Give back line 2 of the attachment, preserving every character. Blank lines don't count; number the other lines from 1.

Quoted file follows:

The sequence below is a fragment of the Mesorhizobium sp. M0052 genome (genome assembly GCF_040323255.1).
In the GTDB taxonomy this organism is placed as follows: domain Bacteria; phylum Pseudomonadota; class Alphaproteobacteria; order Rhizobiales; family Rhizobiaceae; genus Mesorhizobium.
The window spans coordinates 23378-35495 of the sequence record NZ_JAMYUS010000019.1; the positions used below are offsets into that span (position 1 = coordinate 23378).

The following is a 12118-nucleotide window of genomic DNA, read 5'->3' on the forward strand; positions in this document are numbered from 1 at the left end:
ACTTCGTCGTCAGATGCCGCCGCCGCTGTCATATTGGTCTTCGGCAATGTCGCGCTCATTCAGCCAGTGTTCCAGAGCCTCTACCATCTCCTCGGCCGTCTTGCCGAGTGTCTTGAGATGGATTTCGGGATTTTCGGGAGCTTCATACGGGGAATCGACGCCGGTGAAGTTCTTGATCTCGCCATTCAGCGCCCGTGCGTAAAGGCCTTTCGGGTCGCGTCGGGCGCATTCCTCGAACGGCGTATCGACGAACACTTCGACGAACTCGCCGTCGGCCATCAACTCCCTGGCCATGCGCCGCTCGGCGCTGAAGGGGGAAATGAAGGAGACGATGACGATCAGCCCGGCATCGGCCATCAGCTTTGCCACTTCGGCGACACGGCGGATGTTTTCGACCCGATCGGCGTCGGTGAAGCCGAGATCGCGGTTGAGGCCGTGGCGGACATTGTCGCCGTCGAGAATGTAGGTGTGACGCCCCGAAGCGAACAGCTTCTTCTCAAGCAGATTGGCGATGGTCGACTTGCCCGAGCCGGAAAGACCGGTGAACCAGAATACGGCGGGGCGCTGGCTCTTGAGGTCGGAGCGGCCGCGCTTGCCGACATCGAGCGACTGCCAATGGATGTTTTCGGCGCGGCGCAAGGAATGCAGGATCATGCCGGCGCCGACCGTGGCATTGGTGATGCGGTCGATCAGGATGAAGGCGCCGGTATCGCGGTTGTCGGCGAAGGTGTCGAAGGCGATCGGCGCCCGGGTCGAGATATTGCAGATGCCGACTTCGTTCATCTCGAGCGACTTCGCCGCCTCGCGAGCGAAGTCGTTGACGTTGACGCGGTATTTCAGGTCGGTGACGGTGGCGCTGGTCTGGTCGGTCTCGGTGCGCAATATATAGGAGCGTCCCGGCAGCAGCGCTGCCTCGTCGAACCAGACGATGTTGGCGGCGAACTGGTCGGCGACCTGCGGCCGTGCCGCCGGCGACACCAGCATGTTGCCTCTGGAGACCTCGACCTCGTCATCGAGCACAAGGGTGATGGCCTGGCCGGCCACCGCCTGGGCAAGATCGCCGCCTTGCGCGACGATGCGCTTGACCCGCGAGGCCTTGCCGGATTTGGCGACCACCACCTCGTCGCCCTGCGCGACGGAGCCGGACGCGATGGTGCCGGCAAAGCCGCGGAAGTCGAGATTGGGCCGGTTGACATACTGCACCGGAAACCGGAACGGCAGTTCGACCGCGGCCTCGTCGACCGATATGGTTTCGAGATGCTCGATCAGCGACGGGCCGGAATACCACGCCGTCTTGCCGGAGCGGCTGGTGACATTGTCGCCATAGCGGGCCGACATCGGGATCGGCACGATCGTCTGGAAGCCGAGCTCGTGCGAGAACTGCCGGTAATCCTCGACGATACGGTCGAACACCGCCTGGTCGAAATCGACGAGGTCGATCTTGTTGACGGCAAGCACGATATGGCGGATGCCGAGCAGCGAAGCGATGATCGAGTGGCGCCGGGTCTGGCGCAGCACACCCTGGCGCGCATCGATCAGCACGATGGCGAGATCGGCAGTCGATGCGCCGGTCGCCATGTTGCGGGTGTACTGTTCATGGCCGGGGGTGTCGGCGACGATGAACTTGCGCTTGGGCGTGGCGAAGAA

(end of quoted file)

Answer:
In the GTDB taxonomy this organism is placed as follows: domain Bacteria; phylum Pseudomonadota; class Alphaproteobacteria; order Rhizobiales; family Rhizobiaceae; genus Mesorhizobium.